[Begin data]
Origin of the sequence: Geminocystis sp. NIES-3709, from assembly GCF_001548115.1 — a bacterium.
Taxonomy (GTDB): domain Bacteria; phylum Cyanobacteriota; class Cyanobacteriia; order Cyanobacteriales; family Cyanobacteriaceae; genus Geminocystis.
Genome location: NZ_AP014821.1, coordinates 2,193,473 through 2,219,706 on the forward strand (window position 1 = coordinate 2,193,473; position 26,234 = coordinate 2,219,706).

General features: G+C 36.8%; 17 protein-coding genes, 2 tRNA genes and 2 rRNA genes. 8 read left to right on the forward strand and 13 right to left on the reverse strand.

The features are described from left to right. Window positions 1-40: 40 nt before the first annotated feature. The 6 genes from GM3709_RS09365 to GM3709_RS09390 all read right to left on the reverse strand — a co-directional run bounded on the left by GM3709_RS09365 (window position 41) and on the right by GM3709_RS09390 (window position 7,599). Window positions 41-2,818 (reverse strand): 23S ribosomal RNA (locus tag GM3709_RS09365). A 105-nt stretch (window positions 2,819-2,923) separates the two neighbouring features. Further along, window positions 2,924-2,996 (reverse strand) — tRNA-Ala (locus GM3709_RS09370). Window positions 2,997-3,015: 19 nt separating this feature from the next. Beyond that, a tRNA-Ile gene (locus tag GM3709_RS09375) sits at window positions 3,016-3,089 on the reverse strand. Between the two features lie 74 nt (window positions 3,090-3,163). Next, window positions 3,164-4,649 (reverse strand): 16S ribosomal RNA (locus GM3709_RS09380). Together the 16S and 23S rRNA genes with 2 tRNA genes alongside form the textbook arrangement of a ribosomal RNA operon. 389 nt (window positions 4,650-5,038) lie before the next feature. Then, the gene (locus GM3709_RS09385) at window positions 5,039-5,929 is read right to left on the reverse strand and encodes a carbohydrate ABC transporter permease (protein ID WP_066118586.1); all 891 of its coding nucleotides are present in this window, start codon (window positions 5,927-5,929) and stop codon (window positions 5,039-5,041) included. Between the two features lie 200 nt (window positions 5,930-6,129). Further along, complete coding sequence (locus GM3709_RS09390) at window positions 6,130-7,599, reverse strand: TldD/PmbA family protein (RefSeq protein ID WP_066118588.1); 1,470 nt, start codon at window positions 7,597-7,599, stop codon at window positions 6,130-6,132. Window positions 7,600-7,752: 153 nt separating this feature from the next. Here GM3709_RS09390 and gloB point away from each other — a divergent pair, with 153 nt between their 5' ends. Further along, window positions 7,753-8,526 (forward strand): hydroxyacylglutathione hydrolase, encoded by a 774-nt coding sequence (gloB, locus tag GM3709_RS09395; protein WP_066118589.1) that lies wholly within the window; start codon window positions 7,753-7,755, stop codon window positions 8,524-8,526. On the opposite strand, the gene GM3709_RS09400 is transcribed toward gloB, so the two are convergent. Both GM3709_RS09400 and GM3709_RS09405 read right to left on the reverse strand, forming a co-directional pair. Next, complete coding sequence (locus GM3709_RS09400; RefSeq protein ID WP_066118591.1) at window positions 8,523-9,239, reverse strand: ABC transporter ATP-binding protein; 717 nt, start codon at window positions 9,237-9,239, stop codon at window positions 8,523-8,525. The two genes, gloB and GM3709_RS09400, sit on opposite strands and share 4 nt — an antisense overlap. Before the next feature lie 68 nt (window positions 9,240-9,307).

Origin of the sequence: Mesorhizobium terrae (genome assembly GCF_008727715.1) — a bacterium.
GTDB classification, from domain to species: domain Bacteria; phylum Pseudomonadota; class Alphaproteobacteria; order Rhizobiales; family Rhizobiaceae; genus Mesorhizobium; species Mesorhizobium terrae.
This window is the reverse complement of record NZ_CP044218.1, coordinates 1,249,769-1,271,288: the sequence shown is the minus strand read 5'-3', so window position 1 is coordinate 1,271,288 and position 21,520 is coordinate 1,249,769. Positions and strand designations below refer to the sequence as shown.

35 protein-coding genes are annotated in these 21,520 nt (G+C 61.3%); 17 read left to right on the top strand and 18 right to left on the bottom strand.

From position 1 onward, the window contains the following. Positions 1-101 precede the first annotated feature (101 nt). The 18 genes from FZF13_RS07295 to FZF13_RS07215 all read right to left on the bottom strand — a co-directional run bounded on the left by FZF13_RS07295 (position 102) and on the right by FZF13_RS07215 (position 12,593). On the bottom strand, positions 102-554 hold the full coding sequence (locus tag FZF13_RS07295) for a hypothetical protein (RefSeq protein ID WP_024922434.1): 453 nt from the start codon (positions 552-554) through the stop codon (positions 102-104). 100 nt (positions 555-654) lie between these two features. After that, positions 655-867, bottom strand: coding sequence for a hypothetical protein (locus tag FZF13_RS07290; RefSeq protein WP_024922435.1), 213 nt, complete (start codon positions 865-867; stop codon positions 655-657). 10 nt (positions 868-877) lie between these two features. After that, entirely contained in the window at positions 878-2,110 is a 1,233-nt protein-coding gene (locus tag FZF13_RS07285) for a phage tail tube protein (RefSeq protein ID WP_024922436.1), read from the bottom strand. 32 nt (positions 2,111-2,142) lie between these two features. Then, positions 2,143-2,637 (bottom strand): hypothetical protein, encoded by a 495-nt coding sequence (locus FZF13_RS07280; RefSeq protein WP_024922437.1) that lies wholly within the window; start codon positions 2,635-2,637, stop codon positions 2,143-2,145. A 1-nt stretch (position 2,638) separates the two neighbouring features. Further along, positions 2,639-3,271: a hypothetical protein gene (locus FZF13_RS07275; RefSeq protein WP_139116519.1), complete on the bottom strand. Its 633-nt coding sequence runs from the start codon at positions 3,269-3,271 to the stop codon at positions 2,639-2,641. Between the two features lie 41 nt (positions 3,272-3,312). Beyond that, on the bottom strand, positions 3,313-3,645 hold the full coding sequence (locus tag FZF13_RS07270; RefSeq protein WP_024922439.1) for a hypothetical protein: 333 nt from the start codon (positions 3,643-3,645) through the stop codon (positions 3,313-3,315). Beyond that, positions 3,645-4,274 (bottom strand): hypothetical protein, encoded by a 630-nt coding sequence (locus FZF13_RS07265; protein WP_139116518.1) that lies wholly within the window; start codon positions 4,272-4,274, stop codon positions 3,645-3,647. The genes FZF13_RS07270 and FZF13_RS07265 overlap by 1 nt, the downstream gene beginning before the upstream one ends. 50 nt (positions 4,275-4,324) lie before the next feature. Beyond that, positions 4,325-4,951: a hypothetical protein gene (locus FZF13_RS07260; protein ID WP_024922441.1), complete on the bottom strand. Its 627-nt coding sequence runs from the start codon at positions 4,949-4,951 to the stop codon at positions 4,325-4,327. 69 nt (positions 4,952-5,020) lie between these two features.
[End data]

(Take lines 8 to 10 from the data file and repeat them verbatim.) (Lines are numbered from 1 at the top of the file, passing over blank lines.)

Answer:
This window is the reverse complement of record NZ_CP044218.1, coordinates 1,249,769-1,271,288: the sequence shown is the minus strand read 5'-3', so window position 1 is coordinate 1,271,288 and position 21,520 is coordinate 1,249,769. Positions and strand designations below refer to the sequence as shown.

35 protein-coding genes are annotated in these 21,520 nt (G+C 61.3%); 17 read left to right on the top strand and 18 right to left on the bottom strand.

From position 1 onward, the window contains the following. Positions 1-101 precede the first annotated feature (101 nt). The 18 genes from FZF13_RS07295 to FZF13_RS07215 all read right to left on the bottom strand — a co-directional run bounded on the left by FZF13_RS07295 (position 102) and on the right by FZF13_RS07215 (position 12,593). On the bottom strand, positions 102-554 hold the full coding sequence (locus tag FZF13_RS07295) for a hypothetical protein (RefSeq protein ID WP_024922434.1): 453 nt from the start codon (positions 552-554) through the stop codon (positions 102-104). 100 nt (positions 555-654) lie between these two features. After that, positions 655-867, bottom strand: coding sequence for a hypothetical protein (locus tag FZF13_RS07290; RefSeq protein WP_024922435.1), 213 nt, complete (start codon positions 865-867; stop codon positions 655-657). 10 nt (positions 868-877) lie between these two features. After that, entirely contained in the window at positions 878-2,110 is a 1,233-nt protein-coding gene (locus tag FZF13_RS07285) for a phage tail tube protein (RefSeq protein ID WP_024922436.1), read from the bottom strand. 32 nt (positions 2,111-2,142) lie between these two features. Then, positions 2,143-2,637 (bottom strand): hypothetical protein, encoded by a 495-nt coding sequence (locus FZF13_RS07280; RefSeq protein WP_024922437.1) that lies wholly within the window; start codon positions 2,635-2,637, stop codon positions 2,143-2,145. A 1-nt stretch (position 2,638) separates the two neighbouring features. Further along, positions 2,639-3,271: a hypothetical protein gene (locus FZF13_RS07275; RefSeq protein WP_139116519.1), complete on the bottom strand. Its 633-nt coding sequence runs from the start codon at positions 3,269-3,271 to the stop codon at positions 2,639-2,641. Between the two features lie 41 nt (positions 3,272-3,312). Beyond that, on the bottom strand, positions 3,313-3,645 hold the full coding sequence (locus tag FZF13_RS07270; RefSeq protein WP_024922439.1) for a hypothetical protein: 333 nt from the start codon (positions 3,643-3,645) through the stop codon (positions 3,313-3,315). Beyond that, positions 3,645-4,274 (bottom strand): hypothetical protein, encoded by a 630-nt coding sequence (locus FZF13_RS07265; protein WP_139116518.1) that lies wholly within the window; start codon positions 4,272-4,274, stop codon positions 3,645-3,647. The genes FZF13_RS07270 and FZF13_RS07265 overlap by 1 nt, the downstream gene beginning before the upstream one ends. 50 nt (positions 4,275-4,324) lie before the next feature. Beyond that, positions 4,325-4,951: a hypothetical protein gene (locus FZF13_RS07260; protein ID WP_024922441.1), complete on the bottom strand. Its 627-nt coding sequence runs from the start codon at positions 4,949-4,951 to the stop codon at positions 4,325-4,327. 69 nt (positions 4,952-5,020) lie between these two features.